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Thrifty Modellers


Tentacles
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I'm sure I'm not the only Britmodeller with short arms & deep pockets. What are your thrifty modelling hacks? Mine:

- blunt no.11 blades: superglue applicators

- shiny packaging cardboard: glue pallette

- plastic containers for soft cheese and such: thick plasticard for reinforcing unseen areas... and of course storage for sub-assemblies

 

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I've got an old No. 11 Xacto blade with a broken tip that I use for superglue. I put a drop on the blade and using an old sewing needle with the eye cut mostly off, I apply small drop of CA to where I need it. After the CA has set hard on the blade, I use another old blade to scrape the glue off for reuse later.

 

 

 

Chris

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I'm currently recycling plastic shot glasses, which I use for mixing paint/thinners, either leaving them to dry, then using them again regardless of what was in them, or giving them a good clean with IPA 99%.  Mostly because they seem to be stupidly overpriced online or just not available in my usual places (Tesco) at the moment.  Not something I'm willing to go hunting around town centre shops for either...

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2 hours ago, RobL said:

I'm currently recycling plastic shot glasses, which I use for mixing paint/thinners,

Be careful - plastics vary. I recently had placed some Mr Hobby self levelling thinner in a robust looking plastic tub. All seemed well, and I left it overnight (with a cover). Next morning I found it had eaten through the plastic and leaked onto the workbench. Fortunately no other serious damage.

 

Cheers

 

Colin

8 hours ago, dogsbody said:

After the CA has set hard on the blade, I use another old blade to scrape the glue off for reuse later.

 

 

I use a lighter to burn it off

 

Cheers

 

Colin

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Not sure what you call them, but pills are packaged in a flexible plastic container housing the tablet under a foil lid. After pulling the foil off, the plastic bit makes an ideal palette with small chambers for mixing paints and thinners. Ideal for oils for figure painting or washes for weathering.

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29 minutes ago, ckw said:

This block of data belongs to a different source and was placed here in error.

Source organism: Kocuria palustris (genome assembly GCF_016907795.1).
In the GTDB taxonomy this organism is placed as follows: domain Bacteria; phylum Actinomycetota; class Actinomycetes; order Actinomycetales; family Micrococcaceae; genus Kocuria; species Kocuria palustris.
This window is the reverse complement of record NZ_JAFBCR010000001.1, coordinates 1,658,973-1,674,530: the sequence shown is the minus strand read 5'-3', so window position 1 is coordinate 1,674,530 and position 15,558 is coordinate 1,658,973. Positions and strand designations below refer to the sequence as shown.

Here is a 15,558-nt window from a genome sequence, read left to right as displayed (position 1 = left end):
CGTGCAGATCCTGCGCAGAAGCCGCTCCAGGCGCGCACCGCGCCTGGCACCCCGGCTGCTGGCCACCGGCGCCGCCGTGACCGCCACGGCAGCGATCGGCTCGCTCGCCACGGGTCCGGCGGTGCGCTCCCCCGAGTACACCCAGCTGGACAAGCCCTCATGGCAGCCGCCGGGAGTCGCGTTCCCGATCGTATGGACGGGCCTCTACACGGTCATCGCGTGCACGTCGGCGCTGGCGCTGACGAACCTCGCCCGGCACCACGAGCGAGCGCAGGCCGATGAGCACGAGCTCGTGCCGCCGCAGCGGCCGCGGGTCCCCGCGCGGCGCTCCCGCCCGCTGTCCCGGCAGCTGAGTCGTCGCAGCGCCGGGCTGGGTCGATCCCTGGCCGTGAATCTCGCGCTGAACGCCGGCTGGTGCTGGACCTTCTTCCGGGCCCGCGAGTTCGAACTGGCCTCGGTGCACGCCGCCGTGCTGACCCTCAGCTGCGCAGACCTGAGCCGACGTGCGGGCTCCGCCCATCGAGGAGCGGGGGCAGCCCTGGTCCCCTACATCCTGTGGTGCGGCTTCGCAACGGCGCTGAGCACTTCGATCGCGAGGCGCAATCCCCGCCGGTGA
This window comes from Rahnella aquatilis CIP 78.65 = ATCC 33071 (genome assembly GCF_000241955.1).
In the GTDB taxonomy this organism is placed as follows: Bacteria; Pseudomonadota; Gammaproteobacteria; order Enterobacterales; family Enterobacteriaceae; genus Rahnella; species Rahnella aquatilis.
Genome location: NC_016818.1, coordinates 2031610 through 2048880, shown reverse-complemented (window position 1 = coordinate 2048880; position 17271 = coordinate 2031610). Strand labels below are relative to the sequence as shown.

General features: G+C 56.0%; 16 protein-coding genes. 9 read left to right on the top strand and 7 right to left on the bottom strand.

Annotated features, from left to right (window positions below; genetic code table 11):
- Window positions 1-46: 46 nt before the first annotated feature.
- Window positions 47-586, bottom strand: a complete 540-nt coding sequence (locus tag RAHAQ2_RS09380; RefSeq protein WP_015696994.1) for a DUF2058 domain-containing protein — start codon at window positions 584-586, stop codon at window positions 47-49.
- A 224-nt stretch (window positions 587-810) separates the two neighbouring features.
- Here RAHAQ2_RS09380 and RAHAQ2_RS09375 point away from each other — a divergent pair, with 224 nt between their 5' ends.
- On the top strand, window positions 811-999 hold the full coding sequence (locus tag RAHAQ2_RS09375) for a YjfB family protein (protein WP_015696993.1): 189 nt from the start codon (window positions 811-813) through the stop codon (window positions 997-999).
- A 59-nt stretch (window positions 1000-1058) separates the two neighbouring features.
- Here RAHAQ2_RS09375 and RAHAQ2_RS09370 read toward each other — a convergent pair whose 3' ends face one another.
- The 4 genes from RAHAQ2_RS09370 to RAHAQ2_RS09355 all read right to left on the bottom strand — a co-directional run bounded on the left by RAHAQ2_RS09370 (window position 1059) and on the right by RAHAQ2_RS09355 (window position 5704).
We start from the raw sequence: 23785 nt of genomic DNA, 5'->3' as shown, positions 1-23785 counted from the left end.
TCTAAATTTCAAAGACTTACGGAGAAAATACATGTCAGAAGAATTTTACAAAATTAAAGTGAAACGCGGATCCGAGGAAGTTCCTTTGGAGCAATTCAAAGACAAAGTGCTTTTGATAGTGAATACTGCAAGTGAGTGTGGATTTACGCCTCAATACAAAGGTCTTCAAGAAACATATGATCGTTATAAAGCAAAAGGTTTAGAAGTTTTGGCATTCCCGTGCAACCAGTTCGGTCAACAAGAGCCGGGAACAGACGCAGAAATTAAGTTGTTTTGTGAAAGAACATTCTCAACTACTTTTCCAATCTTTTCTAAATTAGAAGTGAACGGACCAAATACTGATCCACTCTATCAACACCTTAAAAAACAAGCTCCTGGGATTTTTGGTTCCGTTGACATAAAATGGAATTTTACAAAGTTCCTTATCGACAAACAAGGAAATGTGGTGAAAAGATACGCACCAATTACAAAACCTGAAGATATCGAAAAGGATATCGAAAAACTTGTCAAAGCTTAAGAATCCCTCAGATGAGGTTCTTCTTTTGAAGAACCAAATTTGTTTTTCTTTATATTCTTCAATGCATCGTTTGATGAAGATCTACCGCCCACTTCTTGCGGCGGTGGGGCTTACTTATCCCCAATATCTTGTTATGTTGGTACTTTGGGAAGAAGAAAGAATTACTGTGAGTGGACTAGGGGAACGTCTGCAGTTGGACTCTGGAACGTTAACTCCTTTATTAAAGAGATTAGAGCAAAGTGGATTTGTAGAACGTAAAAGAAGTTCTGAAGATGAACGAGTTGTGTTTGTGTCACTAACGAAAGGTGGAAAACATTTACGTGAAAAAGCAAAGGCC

Be careful - plastics vary. I recently had placed some Mr Hobby self levelling thinner in a robust looking plastic tub. All seemed well, and I left it overnight (with a cover). Next morning I found it had eaten through the plastic and leaked onto the workbench. Fortunately no other serious damage.

 

Cheers

 

Colin

I use a lighter to burn it off

 

Cheers

 

Colin

 

 

Yeah I don't use lacquer thinners in them, not for long at least.  Had exactly what happened to you happen once myself, although I left it outside so it wasn't an issue.  The shot glass was a shrivelled up melted mess.

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My favourite bargain is a plastic box of cotton buds - usually 50p or less from the supermarket.

 

Of course the cotton buds themselves have many uses, but in addition, the plastic used for the box does not react with superglue ... I use the lid to pour out a small pool from the Pound store tubes, and it remains viable for a considerable time. You can use it for other glues and paints as well. And the box itself is a handy size for putting things in. Perhaps the most value for money in modelling!

 

Cheers

 

Colin

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Ocado spice jars (and many others no doubt) have a hinged lid that reveals a cap with round holes in.

Ideal when empty for standing paint brushes in whatever fluid you desire.

 

I find one with a brush or cotton bud inserted in airbrush cleaner is handy for nozzle/needle tip cleaning.

 

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A few that I've used over the years:

 

Rigid sanding sticks using wet'n'dry glued to lolly sticks. Just sand the sticks flat first.

 

Micro chisels made from cheap and nasty jewellers' screwdrivers. Grind to shape using a Dremel (or similar) and a cut-off disc.

 

Glue and paint mixing palettes using old plastic milk or fruit juice bottle caps. Pringles lids can be useful for mixing  or decanting glue too and being flexible, it's easy to remove the dried glue for reuse.

 

Plastic takeaway containers are useful for the storage of parts, tools and decals. Just make sure you've thoroughly removed any traces of the vindaloo that previously inhabited it!

 

Spice jars for the storage of thinners and cleaning solutions for immediate use.